Broadband has been big in 2015 – but it feels like it’s all policy and funding and nuts and bolts. The who, what, when where and how (or how much), so I was pleased to find an article talked about the why.
Furrow – a John Deere publication ran an article on brain gain, the notion that while young people may be leaving rural areas, “older” young people (ages 30-49) are moving to rural areas. The article highlights a few families and communities in rural Minnesota. They spoke to people who were well-educated and were happy to move back home or move to a rural area to bring up kids. It seems like people move for time and community.
Ben Winchester, a leading expert in the idea of brain gain, offer some perspective on the phenomenon…
“We are still losing many of those kids with a high school education,” says Ben Winchester, an Extension rural sociologist with the University of Minnesota. “But we’re gaining people with high education and life experience. This actually isn’t new. It’s been happening since the 1970s.”
The article highlights Lac qui Parle County, and former LqP EDA director Pam Lehmann offers a view on how broadband has opened the door to allowing more families to enjoy the quality of life they seek in rural areas…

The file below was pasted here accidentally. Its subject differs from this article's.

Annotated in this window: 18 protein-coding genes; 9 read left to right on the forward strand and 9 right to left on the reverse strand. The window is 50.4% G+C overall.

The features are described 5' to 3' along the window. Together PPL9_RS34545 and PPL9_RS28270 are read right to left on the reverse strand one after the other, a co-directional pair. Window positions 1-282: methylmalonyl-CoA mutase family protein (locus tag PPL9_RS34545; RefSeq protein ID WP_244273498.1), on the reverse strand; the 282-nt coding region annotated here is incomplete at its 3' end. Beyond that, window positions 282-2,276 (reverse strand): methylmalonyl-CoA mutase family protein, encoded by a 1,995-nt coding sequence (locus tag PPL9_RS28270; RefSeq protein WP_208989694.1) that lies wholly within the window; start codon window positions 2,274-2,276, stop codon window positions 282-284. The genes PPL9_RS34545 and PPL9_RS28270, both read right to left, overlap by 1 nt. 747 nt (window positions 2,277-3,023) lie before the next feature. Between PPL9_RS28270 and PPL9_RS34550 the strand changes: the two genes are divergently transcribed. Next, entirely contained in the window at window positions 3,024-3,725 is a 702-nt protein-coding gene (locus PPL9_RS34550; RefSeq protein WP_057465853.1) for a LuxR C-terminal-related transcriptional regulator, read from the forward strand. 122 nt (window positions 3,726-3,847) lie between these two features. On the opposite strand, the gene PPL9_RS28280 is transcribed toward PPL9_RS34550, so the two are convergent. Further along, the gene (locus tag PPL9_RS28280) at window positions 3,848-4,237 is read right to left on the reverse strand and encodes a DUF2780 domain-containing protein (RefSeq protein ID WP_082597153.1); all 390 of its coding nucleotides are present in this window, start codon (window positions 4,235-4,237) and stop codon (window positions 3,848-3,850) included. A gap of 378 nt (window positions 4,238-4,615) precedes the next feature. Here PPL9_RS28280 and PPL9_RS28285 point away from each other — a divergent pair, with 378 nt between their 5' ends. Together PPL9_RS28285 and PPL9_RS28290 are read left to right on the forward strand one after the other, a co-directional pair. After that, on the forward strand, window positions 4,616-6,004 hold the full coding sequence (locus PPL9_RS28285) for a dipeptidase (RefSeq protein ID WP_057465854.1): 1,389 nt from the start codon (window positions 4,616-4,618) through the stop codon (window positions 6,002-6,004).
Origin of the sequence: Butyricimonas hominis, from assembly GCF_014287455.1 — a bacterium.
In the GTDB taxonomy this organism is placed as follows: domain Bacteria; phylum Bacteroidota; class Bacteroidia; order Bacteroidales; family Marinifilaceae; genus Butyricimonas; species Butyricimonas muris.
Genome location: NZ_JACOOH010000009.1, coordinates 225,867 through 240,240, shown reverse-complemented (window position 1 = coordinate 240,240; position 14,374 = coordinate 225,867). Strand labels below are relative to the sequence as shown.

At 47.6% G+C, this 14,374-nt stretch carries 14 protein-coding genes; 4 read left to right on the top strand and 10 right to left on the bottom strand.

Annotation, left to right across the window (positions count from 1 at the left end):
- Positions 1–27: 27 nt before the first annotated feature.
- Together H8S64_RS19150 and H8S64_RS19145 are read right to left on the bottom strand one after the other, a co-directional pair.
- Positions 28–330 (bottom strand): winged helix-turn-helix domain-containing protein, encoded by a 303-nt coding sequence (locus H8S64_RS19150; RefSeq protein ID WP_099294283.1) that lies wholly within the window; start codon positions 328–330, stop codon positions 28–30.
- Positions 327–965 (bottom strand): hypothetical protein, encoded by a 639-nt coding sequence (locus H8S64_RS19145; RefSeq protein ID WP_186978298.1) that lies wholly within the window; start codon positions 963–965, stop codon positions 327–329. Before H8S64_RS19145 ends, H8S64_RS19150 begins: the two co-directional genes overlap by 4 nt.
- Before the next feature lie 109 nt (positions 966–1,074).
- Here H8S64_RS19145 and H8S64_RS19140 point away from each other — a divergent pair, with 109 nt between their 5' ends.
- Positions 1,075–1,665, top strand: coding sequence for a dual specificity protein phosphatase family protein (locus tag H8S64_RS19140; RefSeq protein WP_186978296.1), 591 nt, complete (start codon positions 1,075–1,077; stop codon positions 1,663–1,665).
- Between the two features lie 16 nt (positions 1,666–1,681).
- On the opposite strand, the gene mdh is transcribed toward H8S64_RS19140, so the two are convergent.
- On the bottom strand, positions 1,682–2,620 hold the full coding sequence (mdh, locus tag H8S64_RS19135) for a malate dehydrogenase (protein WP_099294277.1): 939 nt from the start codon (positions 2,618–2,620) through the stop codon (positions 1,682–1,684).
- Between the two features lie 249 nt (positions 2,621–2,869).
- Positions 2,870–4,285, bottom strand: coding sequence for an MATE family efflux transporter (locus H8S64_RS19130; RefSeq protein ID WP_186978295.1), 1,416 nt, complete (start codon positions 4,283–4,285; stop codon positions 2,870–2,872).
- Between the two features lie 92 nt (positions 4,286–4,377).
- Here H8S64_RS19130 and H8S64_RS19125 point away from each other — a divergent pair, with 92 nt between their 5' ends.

Brett and Rose Buer both grew up on farms, left for the city, then returned. Brett started his own business as a machinist and welder, and Rose works from home as a software engineer. She has a competitive advantage that even larger cities don’t offer. Despite their isolation and low population, residents in Lac qui Parle County are in a hotbed of fiber optics with Internet speeds that are blazingly fast. Top upload and download speeds are an incredible 300 megabytes per second. Plans are to be at 1 gigabyte within five years.
“If we don’t have true broadband, we will disappear,” says Lehmann. “The younger generation will not be tolerant of not having that.”
Ongoing story. Winchester says the restructuring of rural areas will continue, but it’s important to remember that headlines of population declines don’t tell the whole story. “Just because you lose people doesn’t mean you lose everyone,” he says. “This has been going on for 30 to 40 years, even though rural communities may have done very little to encourage it.” Winchester asks a question that would make fine discussion fodder in any coffee shop. “What if we actually helped people move here?”